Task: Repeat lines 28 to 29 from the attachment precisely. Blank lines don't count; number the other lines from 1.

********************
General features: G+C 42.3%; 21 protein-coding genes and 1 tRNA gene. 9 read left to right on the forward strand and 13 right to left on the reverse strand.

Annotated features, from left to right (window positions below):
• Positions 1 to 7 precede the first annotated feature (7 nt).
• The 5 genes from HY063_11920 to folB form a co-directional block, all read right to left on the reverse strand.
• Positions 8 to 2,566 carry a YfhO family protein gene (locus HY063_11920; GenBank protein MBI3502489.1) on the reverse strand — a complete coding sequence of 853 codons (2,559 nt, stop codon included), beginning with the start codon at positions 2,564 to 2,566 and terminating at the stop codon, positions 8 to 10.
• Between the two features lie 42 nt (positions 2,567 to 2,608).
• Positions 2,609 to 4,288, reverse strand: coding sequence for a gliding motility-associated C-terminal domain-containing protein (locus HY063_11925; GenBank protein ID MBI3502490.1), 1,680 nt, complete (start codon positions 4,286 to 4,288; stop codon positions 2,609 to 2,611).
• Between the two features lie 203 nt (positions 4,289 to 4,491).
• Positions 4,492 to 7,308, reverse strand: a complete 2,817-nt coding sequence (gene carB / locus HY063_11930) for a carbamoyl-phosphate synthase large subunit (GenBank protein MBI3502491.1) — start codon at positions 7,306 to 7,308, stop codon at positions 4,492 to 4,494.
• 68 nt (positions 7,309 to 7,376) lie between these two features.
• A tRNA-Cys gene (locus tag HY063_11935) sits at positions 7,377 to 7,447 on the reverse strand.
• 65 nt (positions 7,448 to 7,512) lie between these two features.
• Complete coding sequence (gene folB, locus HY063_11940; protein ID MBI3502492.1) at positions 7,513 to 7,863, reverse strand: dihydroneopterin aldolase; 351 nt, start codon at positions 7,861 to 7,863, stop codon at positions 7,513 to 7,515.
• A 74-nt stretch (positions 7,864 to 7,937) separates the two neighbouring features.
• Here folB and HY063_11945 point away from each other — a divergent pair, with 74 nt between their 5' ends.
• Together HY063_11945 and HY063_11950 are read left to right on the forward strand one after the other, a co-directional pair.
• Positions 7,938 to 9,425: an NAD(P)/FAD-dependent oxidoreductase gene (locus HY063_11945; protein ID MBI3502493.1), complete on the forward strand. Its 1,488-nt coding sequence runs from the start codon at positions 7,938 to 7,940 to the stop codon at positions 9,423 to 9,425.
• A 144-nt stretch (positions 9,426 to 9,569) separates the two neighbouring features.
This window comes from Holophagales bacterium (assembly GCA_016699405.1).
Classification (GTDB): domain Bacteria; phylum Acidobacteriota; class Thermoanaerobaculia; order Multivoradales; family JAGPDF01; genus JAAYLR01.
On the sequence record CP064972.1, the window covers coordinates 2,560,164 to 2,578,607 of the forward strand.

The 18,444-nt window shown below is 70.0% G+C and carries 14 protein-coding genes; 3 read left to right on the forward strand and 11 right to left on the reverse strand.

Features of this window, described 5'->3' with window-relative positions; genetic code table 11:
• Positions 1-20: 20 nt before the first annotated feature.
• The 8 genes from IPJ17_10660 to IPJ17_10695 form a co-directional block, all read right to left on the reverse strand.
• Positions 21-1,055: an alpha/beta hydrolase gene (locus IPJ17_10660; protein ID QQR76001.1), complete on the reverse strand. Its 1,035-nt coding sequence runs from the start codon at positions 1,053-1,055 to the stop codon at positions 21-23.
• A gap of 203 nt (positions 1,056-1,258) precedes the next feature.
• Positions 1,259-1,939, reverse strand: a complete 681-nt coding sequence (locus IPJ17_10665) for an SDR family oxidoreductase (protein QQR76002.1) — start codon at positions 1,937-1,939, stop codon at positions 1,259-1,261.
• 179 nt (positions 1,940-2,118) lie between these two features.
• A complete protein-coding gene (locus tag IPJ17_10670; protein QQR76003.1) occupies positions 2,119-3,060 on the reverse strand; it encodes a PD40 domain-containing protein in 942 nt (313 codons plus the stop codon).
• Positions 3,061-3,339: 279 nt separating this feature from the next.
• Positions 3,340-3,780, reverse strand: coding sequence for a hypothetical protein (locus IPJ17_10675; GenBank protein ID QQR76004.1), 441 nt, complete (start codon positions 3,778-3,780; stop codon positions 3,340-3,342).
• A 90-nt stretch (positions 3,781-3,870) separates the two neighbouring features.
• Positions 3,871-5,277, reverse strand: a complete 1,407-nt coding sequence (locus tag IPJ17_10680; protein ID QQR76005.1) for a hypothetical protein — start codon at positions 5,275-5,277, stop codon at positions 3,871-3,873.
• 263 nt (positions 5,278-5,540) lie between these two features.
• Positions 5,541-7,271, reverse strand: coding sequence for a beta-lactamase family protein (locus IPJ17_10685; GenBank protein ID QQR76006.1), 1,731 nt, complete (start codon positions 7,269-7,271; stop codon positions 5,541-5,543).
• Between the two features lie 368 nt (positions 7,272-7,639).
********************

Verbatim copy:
• Positions 1,259-1,939, reverse strand: a complete 681-nt coding sequence (locus IPJ17_10665) for an SDR family oxidoreductase (protein QQR76002.1) — start codon at positions 1,937-1,939, stop codon at positions 1,259-1,261.
• 179 nt (positions 1,940-2,118) lie between these two features.